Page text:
The play and the production are aggressively quirky with regular reminders that this is stylistic theater, not naturalistic cinema. As on Broadway, Emmy is played by an African American actress with no acknowledgment of the racial difference. Scenes are divided by a blast of Marty Mets’ 21st Century electric crackle and the hum of electronic feedback. Anne Mundell’s set is a few elegant chairs dominated by towering white-washed walls leaning in with a hint of the claustrophobia that Nora fled. And, of course, there’s a ten-foot-high door dead center. Tracy Dorman’s period gowns are, it goes without saying, sumptuous.
The cast takes a little while to warm up to their roles as Hnath gives them more depth to play as the evening progresses. Carol Halstead provides a solid fulcrum as a Nora who has discovered her true self and is horrified at the prospect of losing all that she has achieved. Initially, she is a crisp calm evangelist confident in her hard-won beliefs. But as the plot continues, her Nora is frustrated because she begrudgingly acknowledges the legitimacy of the others’ counter-arguments.
Paul Carlin starts out as a hapless clueless Torvald more stunned than angry or resentful. But he, too, is revealed to have more depth than the audience expects and certainly not Ibsen’s antagonist.
Mary Stout, who was the Duchess in the Maltz’s Me and My Girl, is a chatty salt of the earth figure responsible for much of the comedy as she tries to negotiate conflicting demands and loyalties of the family.
Mikayla Bartholomew is the revelation with an Emmy who appears and, indeed is, an overly bubbly, slightly daffy creature whom the audience quickly dismisses. While Bartholomew correctly never lets go of that exterior, she convincingly shows that there is a brain clicking underneath – a 19th Century Elle Woods. In the penultimate scene, the actress, using Hnath’s words provides a solid counter-argument to Nora’s opening manifesto, thus bringing the play full-circle.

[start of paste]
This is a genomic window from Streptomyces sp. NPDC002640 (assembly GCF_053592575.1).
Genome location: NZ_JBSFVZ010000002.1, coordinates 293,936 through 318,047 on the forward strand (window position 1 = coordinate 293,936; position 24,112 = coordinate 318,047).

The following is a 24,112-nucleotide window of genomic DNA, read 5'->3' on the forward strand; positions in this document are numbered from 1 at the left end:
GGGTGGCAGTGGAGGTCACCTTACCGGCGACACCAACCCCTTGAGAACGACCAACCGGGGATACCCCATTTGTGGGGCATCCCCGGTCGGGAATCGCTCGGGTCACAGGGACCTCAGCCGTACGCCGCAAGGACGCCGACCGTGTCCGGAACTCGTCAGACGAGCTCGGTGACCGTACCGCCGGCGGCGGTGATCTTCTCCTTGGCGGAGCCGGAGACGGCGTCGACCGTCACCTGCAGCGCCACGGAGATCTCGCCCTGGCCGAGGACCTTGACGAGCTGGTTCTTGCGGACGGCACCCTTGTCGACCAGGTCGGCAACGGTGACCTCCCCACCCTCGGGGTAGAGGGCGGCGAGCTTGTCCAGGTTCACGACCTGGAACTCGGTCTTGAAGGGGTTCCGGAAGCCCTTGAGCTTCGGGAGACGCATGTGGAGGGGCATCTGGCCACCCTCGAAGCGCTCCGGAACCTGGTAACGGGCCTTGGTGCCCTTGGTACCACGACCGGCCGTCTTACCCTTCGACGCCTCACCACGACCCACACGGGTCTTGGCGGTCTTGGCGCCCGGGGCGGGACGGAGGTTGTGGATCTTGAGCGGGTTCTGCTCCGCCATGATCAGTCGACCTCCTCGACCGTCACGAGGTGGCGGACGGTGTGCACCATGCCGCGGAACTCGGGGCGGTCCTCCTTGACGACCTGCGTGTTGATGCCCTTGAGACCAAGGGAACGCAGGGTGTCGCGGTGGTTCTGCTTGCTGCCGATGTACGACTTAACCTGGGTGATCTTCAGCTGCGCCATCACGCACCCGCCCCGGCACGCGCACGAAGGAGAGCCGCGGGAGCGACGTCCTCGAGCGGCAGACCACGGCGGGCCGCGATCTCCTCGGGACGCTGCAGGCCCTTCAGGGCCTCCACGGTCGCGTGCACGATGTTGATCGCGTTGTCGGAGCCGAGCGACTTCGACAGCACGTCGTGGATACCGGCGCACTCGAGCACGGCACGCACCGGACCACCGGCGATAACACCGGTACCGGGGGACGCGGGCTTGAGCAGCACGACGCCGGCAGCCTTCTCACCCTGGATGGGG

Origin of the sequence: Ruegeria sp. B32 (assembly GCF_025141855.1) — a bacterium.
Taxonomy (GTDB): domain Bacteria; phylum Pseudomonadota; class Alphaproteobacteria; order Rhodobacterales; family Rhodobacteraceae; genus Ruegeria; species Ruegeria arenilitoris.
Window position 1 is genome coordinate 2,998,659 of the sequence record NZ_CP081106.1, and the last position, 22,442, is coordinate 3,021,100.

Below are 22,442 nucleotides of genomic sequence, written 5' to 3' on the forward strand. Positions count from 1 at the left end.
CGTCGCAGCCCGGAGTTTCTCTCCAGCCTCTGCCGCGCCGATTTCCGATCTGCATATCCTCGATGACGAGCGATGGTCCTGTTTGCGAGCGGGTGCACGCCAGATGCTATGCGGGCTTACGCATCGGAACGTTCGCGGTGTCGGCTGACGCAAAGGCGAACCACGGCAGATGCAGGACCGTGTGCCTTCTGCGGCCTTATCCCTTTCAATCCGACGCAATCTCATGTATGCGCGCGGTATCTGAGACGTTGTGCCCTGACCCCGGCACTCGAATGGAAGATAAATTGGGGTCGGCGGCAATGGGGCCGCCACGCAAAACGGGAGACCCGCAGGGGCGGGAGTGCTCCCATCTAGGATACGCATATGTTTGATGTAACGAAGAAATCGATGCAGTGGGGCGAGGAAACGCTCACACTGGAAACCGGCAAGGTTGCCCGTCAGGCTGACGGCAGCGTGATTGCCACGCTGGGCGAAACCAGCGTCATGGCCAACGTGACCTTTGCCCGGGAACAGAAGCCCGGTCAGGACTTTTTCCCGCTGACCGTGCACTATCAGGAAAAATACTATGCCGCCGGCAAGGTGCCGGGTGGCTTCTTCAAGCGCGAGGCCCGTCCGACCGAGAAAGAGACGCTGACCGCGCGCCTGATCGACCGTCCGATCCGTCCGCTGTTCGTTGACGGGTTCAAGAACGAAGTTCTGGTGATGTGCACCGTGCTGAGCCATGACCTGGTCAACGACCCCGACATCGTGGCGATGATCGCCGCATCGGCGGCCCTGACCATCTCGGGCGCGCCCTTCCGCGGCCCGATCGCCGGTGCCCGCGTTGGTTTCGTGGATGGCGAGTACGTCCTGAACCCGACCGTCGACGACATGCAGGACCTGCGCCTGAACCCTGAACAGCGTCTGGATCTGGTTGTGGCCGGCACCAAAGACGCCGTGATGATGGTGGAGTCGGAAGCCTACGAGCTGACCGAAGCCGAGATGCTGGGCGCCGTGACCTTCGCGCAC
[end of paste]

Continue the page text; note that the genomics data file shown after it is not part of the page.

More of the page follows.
As always, Lewis reaffirms his status as one of the finest directors of serious work in the state, especially in the argument scenes that are as kinetic as cerebral. His staging of the last scene in which Nora and Torvald are on the floor emotionally and physically spent is masterful.
The Obie-winning Hnath is an up-and-coming playwright whose The Christians made a major impact in the past few seasons in New York and in regional theaters such as South Florida’s Outré Theatre Company a few months ago. This work may be one of, if not the, most produced play in regional theaters this season and next.
You do not need to be conversant with “Part One” because Hnath has seamlessly feathered in what you need to know, but the Maltz has slated a quick briefing 45 minutes before each performance.
Credit Maltz chief Andrew Kato for once again inserting a straight play with intellectual rigor (Doubt, Disgraced) as well as humor into its menu of mainstream musicals.
As usual with Maltz plays, the run is short, so get tickets now.
A Doll’s House Part 2 runs through March 10 at Maltz Jupiter Theatre, located at 1001 E. Indiantown Road, Jupiter. Show times are 7:30 p.m. Tuesday to Friday, 2 p.m. Wednesday, 2 and 8 p.m. Saturday, and 2 p.m. Sunday. Tickets cost $60-90. Running time is 90 minutes with no intermission. Call (561) 575-2223.